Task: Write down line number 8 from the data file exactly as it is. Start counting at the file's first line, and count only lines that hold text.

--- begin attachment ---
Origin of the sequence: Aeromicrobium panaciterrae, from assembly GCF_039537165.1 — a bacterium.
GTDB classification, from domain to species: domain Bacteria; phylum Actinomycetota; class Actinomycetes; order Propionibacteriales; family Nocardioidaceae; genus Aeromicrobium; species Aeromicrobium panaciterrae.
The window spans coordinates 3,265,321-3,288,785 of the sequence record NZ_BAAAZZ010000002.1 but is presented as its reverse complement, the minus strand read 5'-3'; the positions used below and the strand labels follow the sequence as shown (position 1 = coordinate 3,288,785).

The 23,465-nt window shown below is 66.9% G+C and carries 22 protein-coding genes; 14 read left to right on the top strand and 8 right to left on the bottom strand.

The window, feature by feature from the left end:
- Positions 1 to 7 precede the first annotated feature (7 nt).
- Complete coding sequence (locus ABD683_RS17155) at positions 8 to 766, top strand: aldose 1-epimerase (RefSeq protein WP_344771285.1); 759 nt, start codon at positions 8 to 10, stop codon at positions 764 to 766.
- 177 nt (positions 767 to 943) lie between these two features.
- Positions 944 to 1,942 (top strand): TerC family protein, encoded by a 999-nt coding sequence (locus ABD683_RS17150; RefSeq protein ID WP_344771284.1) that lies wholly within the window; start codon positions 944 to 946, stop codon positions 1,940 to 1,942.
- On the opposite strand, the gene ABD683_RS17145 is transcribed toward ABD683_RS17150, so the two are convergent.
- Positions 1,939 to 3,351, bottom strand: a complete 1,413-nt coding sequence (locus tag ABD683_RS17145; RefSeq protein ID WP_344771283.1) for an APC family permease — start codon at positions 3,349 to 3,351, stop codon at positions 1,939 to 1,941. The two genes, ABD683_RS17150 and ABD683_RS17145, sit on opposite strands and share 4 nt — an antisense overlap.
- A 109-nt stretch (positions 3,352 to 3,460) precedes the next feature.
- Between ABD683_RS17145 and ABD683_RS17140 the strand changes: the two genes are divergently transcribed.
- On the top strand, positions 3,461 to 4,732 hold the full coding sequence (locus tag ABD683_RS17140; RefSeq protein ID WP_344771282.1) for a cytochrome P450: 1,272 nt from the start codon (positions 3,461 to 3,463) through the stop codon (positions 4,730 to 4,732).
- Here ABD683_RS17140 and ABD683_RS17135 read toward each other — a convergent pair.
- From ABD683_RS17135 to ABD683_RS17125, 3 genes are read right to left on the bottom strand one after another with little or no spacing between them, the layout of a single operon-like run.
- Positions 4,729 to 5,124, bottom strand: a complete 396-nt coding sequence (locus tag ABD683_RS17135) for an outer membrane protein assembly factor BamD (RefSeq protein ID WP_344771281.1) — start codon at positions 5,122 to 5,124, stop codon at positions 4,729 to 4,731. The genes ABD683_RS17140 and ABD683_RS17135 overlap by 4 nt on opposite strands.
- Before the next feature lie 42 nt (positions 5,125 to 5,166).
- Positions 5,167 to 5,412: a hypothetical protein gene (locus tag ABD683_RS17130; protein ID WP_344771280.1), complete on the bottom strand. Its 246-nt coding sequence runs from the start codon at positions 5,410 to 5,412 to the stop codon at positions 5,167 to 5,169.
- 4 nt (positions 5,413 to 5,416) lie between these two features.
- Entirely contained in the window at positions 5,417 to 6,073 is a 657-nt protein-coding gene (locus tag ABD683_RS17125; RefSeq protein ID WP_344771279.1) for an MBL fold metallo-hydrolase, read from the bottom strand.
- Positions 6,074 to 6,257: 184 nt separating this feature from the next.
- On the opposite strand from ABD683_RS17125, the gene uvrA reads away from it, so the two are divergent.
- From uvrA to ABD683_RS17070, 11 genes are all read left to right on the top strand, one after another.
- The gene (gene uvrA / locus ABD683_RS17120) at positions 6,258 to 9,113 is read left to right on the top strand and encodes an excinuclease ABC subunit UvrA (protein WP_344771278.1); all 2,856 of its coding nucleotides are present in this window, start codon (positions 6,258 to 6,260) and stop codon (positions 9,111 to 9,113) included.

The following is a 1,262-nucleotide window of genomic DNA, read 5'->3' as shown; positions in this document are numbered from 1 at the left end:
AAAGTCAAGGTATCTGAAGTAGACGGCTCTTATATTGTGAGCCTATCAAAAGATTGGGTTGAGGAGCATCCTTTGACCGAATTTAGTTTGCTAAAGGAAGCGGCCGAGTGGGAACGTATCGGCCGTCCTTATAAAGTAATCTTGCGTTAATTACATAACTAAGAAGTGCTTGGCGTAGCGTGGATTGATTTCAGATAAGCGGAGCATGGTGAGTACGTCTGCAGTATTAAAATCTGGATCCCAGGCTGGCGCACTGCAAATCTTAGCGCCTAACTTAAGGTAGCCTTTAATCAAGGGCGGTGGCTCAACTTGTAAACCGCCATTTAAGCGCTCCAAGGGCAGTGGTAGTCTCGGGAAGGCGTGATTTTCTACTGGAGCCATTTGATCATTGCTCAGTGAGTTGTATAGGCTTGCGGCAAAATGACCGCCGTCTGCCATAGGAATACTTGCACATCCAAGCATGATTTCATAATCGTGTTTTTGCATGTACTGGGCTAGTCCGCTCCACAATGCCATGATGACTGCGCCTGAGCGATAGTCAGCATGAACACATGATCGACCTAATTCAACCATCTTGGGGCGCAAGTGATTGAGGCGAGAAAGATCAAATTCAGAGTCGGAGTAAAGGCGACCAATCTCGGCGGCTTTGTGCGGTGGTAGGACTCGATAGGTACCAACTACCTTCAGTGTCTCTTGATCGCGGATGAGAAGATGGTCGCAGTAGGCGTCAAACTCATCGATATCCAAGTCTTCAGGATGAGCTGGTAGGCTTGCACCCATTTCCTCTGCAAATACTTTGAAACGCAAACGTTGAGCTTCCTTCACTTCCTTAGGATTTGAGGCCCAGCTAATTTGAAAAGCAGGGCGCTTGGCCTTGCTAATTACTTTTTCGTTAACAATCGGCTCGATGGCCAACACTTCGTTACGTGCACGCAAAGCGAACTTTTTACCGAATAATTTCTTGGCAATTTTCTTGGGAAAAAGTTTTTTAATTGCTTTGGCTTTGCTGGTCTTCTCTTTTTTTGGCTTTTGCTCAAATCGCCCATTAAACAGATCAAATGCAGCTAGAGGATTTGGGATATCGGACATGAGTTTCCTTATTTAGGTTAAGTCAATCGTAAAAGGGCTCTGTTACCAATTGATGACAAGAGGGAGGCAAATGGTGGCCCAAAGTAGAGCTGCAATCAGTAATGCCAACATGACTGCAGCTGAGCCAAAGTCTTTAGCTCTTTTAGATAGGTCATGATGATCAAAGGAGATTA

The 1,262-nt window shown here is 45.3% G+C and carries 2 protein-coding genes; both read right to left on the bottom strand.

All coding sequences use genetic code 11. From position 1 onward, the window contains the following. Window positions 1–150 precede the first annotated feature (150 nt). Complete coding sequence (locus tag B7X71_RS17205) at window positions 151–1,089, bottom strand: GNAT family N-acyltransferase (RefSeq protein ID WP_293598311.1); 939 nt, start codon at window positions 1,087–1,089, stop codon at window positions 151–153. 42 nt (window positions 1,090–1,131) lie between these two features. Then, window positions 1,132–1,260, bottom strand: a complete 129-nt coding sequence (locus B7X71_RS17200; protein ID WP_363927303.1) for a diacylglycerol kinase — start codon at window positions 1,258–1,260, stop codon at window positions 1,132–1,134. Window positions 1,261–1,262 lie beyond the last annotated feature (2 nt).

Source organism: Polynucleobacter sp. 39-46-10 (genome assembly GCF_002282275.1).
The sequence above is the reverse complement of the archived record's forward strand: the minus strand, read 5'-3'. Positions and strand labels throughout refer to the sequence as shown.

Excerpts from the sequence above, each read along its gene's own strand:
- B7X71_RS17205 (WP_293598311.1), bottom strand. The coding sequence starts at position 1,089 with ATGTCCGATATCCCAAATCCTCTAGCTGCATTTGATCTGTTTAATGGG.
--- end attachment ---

- 177 nt (positions 767 to 943) lie between these two features.